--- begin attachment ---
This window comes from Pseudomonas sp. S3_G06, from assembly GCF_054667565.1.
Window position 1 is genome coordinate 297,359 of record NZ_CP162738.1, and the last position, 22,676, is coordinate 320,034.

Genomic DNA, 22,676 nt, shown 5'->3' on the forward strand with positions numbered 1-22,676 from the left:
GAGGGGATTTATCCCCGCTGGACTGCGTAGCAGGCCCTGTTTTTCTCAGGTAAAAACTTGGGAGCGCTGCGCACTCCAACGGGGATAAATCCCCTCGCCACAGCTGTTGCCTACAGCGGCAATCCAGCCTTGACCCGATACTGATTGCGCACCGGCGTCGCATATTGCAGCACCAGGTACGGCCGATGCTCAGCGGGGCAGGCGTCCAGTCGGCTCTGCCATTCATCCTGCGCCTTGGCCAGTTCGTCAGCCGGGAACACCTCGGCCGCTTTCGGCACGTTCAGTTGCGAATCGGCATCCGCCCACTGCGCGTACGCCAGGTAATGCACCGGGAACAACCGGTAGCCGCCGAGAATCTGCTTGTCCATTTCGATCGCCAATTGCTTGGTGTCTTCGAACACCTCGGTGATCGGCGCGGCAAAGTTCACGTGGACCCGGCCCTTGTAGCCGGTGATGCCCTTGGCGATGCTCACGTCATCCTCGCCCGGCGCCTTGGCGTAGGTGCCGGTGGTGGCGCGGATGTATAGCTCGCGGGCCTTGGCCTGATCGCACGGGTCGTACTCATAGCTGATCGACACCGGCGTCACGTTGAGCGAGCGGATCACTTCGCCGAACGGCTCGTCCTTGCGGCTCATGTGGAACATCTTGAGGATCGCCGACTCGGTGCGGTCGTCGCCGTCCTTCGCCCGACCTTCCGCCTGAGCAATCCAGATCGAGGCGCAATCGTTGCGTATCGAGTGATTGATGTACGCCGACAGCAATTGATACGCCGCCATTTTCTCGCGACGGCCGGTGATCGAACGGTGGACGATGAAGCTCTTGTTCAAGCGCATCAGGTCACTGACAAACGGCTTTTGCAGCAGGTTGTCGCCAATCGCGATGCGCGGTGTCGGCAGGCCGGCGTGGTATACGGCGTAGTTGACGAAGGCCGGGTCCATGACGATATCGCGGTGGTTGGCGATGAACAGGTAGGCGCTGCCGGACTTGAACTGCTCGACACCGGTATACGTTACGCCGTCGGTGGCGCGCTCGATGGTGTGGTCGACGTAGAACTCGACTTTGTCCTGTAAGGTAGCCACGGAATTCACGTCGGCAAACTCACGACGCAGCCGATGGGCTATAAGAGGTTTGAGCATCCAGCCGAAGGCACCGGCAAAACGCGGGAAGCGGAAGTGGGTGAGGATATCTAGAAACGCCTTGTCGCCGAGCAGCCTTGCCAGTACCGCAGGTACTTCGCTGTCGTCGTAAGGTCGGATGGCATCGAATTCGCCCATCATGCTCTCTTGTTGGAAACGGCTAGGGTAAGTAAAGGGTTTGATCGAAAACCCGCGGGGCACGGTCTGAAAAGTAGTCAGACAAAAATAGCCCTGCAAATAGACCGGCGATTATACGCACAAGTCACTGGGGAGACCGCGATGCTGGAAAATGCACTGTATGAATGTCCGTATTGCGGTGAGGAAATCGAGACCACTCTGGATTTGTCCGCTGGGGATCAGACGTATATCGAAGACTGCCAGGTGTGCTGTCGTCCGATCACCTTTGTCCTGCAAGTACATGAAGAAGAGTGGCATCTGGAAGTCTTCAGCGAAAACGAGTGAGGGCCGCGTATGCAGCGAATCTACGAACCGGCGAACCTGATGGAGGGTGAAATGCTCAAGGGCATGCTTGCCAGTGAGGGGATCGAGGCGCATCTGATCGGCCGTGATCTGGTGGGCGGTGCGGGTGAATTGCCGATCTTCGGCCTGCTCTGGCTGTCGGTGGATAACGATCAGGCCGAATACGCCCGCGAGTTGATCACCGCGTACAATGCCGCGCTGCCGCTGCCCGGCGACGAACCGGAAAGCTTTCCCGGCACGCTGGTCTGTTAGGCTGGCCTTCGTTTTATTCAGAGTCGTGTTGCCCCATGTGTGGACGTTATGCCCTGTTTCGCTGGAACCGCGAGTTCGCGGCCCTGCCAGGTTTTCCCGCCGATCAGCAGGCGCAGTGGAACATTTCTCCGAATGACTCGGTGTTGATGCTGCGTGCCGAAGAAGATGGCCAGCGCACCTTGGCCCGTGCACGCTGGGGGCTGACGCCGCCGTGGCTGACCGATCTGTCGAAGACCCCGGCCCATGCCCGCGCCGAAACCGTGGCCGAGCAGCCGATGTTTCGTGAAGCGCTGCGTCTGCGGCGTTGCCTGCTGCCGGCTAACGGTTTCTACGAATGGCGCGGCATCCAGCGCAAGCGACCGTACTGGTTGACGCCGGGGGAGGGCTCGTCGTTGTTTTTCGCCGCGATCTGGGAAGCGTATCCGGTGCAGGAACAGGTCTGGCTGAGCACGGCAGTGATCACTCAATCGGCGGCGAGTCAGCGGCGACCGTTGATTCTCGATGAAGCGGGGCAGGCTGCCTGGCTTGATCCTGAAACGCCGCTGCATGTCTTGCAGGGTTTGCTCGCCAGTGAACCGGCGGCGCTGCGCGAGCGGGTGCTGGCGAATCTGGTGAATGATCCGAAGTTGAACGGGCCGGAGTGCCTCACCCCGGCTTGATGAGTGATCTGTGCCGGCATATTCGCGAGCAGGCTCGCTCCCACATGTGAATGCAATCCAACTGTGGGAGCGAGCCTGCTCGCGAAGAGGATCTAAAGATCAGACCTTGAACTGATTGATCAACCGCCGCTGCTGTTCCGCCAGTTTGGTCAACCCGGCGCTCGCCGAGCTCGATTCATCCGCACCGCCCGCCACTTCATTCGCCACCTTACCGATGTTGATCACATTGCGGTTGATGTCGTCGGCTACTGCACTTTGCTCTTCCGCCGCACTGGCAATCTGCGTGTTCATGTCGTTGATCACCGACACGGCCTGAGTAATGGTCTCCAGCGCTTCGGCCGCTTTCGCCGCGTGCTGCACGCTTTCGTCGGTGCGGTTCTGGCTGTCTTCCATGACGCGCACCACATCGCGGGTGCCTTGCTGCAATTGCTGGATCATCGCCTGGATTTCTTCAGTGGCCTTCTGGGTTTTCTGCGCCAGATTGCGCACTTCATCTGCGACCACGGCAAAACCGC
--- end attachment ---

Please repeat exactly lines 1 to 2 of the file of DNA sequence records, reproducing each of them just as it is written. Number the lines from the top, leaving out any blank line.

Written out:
This window comes from Pseudomonas sp. S3_G06, from assembly GCF_054667565.1.
Window position 1 is genome coordinate 297,359 of record NZ_CP162738.1, and the last position, 22,676, is coordinate 320,034.